In 1972, Nakano started what was apparently intended to be an international magazine of origami called the "Origami Companion". Most issues were of eight pages and mainly consisted of models by Nakano himself. However, the second issue contained a short article on Origami in Peru by Francisco del Rio and the following four issues carried an article by Gershon Legman on the Blintz" divided into four parts. This was one of the few pieces on the history of origami that Gershon Legman wrote and it is an interesting light on his ideas about the history of paperfolding. Sadly, only eight parts of the Origami Companion appeared. Another venture that Nakano started in 1979 was called "The Origami Castle", apparently a kind of centre for the encouragement of Origami. However, very little was heard of it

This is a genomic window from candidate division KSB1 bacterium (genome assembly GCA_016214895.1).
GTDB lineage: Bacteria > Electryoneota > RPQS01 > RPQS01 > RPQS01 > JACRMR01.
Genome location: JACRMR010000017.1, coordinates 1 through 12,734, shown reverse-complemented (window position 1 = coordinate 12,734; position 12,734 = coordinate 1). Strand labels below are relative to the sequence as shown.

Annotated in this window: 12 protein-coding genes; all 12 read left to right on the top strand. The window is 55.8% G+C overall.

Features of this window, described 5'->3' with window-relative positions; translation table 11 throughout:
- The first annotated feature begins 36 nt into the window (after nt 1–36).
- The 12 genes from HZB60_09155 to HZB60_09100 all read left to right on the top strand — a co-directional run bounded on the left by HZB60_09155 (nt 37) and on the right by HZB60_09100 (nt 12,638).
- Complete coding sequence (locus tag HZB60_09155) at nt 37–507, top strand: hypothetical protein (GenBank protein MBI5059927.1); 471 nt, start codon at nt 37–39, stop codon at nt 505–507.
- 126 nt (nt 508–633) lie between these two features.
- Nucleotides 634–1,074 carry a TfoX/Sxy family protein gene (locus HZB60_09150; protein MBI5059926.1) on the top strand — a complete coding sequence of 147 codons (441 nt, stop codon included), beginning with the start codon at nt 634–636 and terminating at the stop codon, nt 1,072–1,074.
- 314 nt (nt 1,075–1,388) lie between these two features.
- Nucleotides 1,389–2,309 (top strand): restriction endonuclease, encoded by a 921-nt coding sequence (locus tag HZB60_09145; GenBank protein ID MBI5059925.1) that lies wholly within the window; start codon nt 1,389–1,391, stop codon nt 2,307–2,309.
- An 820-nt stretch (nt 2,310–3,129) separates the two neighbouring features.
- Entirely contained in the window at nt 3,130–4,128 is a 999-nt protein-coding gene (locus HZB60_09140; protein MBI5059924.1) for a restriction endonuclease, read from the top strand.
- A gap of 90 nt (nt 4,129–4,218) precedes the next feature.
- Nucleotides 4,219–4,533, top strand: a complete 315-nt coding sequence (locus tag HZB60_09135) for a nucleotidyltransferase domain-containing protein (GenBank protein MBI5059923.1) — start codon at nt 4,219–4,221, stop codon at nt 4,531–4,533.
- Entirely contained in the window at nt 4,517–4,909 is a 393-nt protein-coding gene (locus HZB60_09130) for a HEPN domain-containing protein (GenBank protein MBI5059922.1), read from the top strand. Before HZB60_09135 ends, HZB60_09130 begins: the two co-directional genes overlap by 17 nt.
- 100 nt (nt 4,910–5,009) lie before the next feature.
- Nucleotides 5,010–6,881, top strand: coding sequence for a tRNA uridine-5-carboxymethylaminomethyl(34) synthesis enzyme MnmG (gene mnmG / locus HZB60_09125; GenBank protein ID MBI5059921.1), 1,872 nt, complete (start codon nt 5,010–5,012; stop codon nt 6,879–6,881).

Despite his concern with an origami technique which was very advanced for the time, Nakano also developed an interest in simple folding for children. About 1980, he issued six very small, elementary booklets for children in two boxed sets of three, each with a packet of colourful shaded paper. The models were mostly simple Japanese children's models, far removed from the kind of origami in Nakano's origami courses. About the same time, he issued three somewhat more advanced booklets in Japanese called "Ysashii Origami", "Tanoshii Origami" and "Yakana Origami". In 1985, Yasashii Origami was translated by Eric Kenneway into English and published as "Easy Origami" It was also translated into Dutch as "Speels Origami" and in 1987 a paper-backed version appeared in English under the changed name of "Crazy Paper". Eric Kenneway also translated into English three booklets in what was called the "Challenge Origami" series with the names "Koala Bear", "Butterfly 1" and "Flapping Bird 1". No doubt other books in the series were planned, but they never appeared. The only books Nakano has in print in 1997 are also children's books: "Origami Classroom " and "Origami Classroom 2", two board books boxed with origami paper. They, too, are simple books for children. Nevertheless, they are very attractively produced for books of their kind.